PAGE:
15 Useless Body Parts You Could Totally Live Without
There’s no doubt about it — your body goes through some pretty amazing processes every single day to keep you alive. Your heart beats steadily without you having to think about it. Your lungs take in oxygen with little effort. And that’s just the tip of the iceberg — The Independent reminds us just how important certain body parts are. Without your pinky finger, you’d lose 50% of the strength in your hand. And your stomach acid is strong enough to dissolve metal (and certainly that cheeseburger you had for lunch).
But have you ever considered the parts of your body that are pretty useless? From your internal organs to your extremities, there’s a lot going on that you really don’t need. If you removed these 15, you’d be totally fine.
1. Extra eye membrane
You might not know this one by its formal name, but you look at it every day. Encyclopedia Britannica explains the plica semilunaris is kind of similar to the third eyelid in other animals. It’s that thin, pink membrane right in the corner of your eye. So, what’s the point of it? Scientists think it originally formed in order to help keep your eye moist and clean, or maybe to help conceal your iris from predators in the wild. Whatever the case might have been, it’s really not necessary anymore.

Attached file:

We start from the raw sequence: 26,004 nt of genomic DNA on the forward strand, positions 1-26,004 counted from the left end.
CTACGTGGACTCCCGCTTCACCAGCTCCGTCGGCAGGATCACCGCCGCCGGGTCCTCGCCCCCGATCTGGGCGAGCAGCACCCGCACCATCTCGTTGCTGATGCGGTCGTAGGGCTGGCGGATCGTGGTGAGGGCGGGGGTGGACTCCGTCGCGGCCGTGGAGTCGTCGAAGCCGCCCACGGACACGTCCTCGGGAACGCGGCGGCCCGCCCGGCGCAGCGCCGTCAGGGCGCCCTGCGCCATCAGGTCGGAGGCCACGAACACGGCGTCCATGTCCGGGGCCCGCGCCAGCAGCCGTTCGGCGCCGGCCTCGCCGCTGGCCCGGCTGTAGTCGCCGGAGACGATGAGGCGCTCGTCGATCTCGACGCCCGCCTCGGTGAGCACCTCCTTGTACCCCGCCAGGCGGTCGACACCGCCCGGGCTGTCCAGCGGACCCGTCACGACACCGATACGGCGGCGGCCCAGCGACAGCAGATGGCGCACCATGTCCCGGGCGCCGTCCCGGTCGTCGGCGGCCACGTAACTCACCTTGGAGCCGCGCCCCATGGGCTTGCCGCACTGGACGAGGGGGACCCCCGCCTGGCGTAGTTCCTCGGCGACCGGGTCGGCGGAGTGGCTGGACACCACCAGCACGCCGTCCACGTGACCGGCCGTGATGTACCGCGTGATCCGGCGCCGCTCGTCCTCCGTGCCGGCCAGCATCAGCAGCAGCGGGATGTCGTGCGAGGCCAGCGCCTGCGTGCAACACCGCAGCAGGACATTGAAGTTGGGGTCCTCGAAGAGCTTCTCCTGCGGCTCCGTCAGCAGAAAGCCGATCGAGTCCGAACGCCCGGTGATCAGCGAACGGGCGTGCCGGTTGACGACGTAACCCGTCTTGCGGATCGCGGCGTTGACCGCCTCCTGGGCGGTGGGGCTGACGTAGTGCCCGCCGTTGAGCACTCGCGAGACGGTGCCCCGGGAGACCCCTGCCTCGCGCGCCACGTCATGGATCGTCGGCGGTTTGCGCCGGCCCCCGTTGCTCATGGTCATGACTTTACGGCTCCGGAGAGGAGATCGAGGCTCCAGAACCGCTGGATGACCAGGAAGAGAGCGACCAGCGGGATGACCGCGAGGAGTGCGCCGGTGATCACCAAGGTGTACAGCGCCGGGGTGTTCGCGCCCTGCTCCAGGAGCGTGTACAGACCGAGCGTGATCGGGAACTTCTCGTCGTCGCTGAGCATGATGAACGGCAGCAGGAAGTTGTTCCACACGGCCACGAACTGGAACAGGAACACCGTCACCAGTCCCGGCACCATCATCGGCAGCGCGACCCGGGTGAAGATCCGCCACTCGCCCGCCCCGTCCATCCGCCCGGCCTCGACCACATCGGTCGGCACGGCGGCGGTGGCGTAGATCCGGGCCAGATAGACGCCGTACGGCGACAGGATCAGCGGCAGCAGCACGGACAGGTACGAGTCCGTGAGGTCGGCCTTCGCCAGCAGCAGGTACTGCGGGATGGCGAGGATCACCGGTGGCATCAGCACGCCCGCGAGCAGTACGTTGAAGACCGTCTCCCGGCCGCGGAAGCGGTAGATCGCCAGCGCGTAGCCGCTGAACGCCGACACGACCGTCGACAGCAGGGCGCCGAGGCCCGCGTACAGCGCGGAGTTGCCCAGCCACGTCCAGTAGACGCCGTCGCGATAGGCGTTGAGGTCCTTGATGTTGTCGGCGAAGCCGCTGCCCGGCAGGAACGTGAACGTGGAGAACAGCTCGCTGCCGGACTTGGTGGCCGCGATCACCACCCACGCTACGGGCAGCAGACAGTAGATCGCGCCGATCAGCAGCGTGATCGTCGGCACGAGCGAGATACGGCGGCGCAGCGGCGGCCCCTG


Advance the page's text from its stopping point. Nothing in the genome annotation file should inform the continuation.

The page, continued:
Next: We all have this all over our bodies.
2. Body hair
Compared to a lot of other animals in the wild, humans are pretty hairless — but many of us still make an effort to shave certain areas of our bodies. Live Science explains we originally used hair to help detect parasites. There’s also a good chance the ladies preferred a bug-free man, which gave hairier guys a leg-up in the ancient dating game.
Now that we’re in modern times, we have better methods of detecting parasites, so the body hair isn’t as necessary. The article does suggest, though, that those with more body hair today may have an easier time detecting bedbugs. Maybe you should put away the razor after all.